Endotronix’s Cordella Heart Failure System connects patients and doctors via proactive monitoring whose end goals are early detection of heart failure, better informed medical interventions, more efficient patient management and much more.

For patients with heart issues, doctors can implant a tiny Endotronix sensor to monitor pulmonary arterial pressure instead of doing a much more invasive heart catheterization.


Location: Los Angeles, California

Nexleaf provides data analytics tools and lightweight sensor services to those in the global public health and climate change sectors. A nonprofit company, its team of computer scientists, software engineers, public health experts and many others works extensively in low-and middle-income countries.

NexLeaf’s StoveTrace project facilitates loans for Indian women in the state of Odisha to buy clean-burning (and therefore less harmful), more energy-efficient stoves that register usage via thermal sensors and send data to a wall-mounted monitor, from which it is later downloaded via bluetooth.


Location: Madison, Wisconsin

By attaching Propeller’s sensor to an inhaler, users can learn more about what triggers asthma attacks while staying connected to friends, family and healthcare providers.

Using digital data to assess asthma control has been shown to more accurately determine how many inhaler puffs were needed to control an attack which in turn could influence usage guidelines and improve patient health.


Connected Manufacturing and IoT

Location: Somerville, Massachusetts

Tulip’s platform is designed to help frontline operations teams build functional and user-friendly apps that integrate with hardware throughout the factory.

Its I/O Gateway and Edge MC facilitates easy connection to devices, sensors and machines in any factory, allowing them to provide real-time production insights and visualizations of shop floor data. The platform allows users to create and customize reports, dashboards and visualizations to best fit their needs with the self-service analytics tool, allowing production managers to stay consistently on top of their operation.


Location: New York, New York

StrongArm Technologies produces a line of IoT connected safety wearables that utilize a massive industrial data set to provide workers with athlete-level attention and keep them safe while on the job.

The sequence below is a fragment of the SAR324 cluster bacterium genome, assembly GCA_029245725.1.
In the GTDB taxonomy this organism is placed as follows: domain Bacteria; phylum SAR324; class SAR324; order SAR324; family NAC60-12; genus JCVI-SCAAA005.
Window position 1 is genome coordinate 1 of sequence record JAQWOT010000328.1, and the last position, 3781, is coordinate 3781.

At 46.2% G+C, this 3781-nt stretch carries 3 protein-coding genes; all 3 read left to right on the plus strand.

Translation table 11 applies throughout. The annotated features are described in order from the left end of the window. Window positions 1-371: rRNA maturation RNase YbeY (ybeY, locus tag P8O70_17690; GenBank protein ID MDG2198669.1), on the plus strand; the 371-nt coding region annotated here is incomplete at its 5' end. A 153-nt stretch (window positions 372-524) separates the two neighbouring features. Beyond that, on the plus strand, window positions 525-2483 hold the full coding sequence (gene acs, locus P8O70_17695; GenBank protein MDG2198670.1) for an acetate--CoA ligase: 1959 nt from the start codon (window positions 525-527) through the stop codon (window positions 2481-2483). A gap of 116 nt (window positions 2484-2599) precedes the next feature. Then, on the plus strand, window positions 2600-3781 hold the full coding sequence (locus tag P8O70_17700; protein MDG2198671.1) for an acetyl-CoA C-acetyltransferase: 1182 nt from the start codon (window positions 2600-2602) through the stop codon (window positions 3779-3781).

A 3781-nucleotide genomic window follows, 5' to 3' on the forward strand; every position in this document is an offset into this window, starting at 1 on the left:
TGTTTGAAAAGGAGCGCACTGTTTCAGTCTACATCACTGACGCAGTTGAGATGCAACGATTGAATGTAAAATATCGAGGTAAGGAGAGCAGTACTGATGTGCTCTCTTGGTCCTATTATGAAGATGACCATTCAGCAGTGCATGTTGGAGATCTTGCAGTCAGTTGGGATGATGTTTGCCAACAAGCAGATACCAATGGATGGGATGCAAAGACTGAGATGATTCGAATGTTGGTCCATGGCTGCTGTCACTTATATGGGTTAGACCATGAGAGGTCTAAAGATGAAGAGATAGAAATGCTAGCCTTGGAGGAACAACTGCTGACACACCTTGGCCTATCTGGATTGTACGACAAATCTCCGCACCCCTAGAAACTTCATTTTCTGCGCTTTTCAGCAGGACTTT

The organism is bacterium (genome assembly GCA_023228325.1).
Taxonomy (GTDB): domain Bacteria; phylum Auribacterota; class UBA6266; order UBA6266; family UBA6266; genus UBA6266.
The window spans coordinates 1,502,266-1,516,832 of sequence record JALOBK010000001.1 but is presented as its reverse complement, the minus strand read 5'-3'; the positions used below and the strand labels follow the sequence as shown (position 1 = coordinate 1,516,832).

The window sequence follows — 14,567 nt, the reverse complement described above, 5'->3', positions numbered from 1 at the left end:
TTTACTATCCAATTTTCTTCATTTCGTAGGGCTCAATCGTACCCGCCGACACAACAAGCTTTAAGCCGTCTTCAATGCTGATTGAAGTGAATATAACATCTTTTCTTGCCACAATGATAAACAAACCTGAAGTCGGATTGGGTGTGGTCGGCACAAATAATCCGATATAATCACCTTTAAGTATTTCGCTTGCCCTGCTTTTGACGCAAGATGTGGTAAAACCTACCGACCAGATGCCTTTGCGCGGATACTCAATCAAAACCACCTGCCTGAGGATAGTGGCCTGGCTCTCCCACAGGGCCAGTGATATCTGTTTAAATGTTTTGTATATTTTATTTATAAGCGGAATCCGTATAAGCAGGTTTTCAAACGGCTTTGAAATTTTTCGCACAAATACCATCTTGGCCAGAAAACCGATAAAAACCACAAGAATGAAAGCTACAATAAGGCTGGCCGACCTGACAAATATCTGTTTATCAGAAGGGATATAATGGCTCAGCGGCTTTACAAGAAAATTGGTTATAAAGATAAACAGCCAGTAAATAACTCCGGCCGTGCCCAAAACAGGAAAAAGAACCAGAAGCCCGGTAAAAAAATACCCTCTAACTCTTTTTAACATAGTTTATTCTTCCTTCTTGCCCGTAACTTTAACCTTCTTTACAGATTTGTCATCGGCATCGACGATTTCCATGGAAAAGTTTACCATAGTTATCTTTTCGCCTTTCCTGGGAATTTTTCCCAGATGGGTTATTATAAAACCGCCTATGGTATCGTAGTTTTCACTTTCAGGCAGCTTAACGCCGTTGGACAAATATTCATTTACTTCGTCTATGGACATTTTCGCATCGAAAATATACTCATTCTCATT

The company’s wearables collect gigabytes of data per day from each worker, calculating metrics on motion, time at work, machine data, CCTV activity and more to form a safety score that can uncover safety weaknesses or blind spots, leading to a 60 percent  reduction in ergonomic injuries in the first year since StrongArm Technologies launched.


Location: Chicago, Illinois

Amper employs its Factory OS system to make efficient use of Web-connected sensors and data science to enhance the manufacturing process.

Sensors register a variety of important facets, including energy use and downtime, so factory owners and supervisors can plan better, cut costs and pinpoint areas of growth.


Location: San Francisco, California

PalleTech makes cloud-connected pallets for manufacturing. Pallet providers can keep track of their products and recycling opportunities while users can receive important data such as temperature and shock reading via their smartphones.


Location: Austin, Texas

Axzon sensors provide crucial real-time data during the automotive manufacturing process, and its predictive maintenance technology monitors the condition of factory equipment to help prevent breakdowns and time-consuming repairs.

Keeping constant tabs on equipment temperature can prevent overheating, which could melt motor windings or cause bearings to break and ultimate cause failure.


Connected Cities and IoT

Location: Boston, Massachusetts

Superpedestrian develops human-powered mobility for cities. The company offers e-scooters, bikes as well as wheelchair-compatible bikes. The company strives to be sustainable as its vehicles charge less often with a 61 mile range and are recycled after their lifecycle.


Location: Chicago, Illinois

Everywhere Wireless’s Gigabit Internet Network provides ultra-high-speed wireless to Chicago communities. Speeds are as high as 1 Gbps — that’s mega-fast. While EW’s wireless services can co-exist with other providers’ Internet services, it also enables customers to cut the cord and stream instead.


Location: Berkeley, California

UrbanFootprint’s urban planning software is used to design sustainable cities. The city of Madison, Wisconsin enlisted the company to model the impacts and benefits (on things like transit accessibility, public health and emissions) of enhancing its bus rapid transit system as part of a 2040 Comprehensive Plan update.

Related: What is IIoT (Industrial Internet of Things)? 24 Examples to Know.

What is industrial internet of things (IIoT)?Related